Fast forward to February 2011, when Canada submitted its official bid for the 2015 Women's World Cup to FIFA House in Switzerland. Montagliani, Montopoli, Sieber and CSA president Dominic Maestracci were dining in Zurich with Gary Lunn, then Canada's minister of state (sports).
"We told him ... 'This is what we're doing.' He was totally excited about it, all on board," said Montagliani, who grew up in the same part of East Vancouver as former Canadian international and coach Bob Lenarduzzi.
After becoming president in 2012, Montagliani spoke of his World Cup plans. But Canada's intent to bid was made formal in January 2014 when the CSA released its 2014-18 strategic plan titled "Leading a Soccer Nation" at a downtown Toronto hotel.
"The process has to start now," Montagliani said at the time of a bid to stage "the grand-daddy of them all."
Montopoli told reporters then that talk of a co-hosted bid "might be a little premature but it certainly is possible."
At the time, the Canadian men's team was ranked 111th in the world and was mired in an 0-11-3 run since being knocked out of World Cup qualifying in a 8-1 humiliation in Honduras in October 2012.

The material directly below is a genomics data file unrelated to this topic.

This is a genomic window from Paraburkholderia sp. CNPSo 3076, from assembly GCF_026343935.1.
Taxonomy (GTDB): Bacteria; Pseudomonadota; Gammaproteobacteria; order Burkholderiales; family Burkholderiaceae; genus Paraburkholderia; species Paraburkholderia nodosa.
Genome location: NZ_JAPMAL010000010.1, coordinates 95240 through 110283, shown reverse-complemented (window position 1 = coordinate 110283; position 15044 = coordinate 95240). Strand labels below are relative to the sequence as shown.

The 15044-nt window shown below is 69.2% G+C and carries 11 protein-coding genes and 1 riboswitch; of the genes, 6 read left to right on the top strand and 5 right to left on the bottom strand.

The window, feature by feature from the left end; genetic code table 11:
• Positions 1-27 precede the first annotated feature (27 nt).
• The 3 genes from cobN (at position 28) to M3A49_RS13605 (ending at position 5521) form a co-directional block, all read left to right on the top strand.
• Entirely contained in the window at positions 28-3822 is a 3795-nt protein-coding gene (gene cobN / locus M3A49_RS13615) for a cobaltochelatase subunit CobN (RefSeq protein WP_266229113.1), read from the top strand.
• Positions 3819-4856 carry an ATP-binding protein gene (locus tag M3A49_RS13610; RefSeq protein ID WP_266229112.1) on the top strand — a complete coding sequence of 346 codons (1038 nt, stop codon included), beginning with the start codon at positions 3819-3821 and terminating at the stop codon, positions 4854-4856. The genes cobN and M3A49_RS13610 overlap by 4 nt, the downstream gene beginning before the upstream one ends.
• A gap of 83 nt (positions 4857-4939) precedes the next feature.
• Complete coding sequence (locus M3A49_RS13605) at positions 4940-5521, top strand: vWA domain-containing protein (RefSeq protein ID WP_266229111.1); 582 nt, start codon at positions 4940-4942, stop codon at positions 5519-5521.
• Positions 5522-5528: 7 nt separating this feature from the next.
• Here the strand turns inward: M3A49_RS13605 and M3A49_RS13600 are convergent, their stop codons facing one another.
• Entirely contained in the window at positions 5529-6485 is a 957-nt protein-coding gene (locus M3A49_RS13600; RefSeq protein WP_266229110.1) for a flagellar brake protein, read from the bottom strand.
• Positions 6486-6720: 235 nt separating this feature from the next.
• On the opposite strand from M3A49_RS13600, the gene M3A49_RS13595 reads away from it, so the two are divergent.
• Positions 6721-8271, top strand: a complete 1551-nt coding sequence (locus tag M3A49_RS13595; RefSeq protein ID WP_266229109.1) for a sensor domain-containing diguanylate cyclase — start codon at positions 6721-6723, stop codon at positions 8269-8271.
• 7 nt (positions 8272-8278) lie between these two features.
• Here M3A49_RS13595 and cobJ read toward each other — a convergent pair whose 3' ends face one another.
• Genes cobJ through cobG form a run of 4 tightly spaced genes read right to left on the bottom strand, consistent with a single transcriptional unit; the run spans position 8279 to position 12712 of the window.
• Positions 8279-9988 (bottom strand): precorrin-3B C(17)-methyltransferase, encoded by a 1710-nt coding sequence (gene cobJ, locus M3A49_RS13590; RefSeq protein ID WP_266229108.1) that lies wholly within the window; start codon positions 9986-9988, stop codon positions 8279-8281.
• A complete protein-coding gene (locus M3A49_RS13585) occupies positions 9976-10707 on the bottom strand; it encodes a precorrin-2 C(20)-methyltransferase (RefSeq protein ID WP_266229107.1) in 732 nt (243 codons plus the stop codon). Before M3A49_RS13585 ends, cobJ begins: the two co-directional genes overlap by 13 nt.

Montagliani and Montopoli began working the rounds of government, "working the backrooms" to keep momentum.
Talks expanded to the U.S. and Mexico soccer authorities. In 2015, around the Women's World Cup, Montagliani had a handshake agreement with his U.S. and Mexican counterparts to go forward together.
For Montagliani, the closeness of the three organizations made sense for them to "share it like neighbours." It made even more sense when the field expanded to 80 games from 64 with the tournament expansion.
"Vic's going to be humble about this," Montopoli said. "But because Vic was the CONCACAF president and FIFA vice-president, he had a big hand in bringing the three countries together."
"We were better together than being individuals," he added.
The joint bid to host the newly expanded tournament was officially announced in April 2017 at One World Trade Center in New York City.
The bid blueprint calls for Canada and Mexico to host 10 games each with the U.S. hosting 60. But that could change after FIFA chooses the host and takes charge of the tournament.
Montopoli says two things were crucial to the Canadian campaign.
One was the Women's World Cup in 2015, whose success Montopoli says "resonated all over the world." He said FIFA member associations still "rave" about it.
The tournament set a total attendance record (1,353,506 according to FIFA) for a FIFA competition other than the men's World Cup.
The other key was Montagliani becoming CONCACAF president in May 2016.
"We had everything covered from credibility point of view for us to get us over the goal-line," Montopoli said.
Steven Reed, Montagliani's successor as Canada Soccer president, and chief marketing office Sandra Gage also helped with that push.
"We're here now," said Montagliani.
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Neil Davidson, The Canadian Press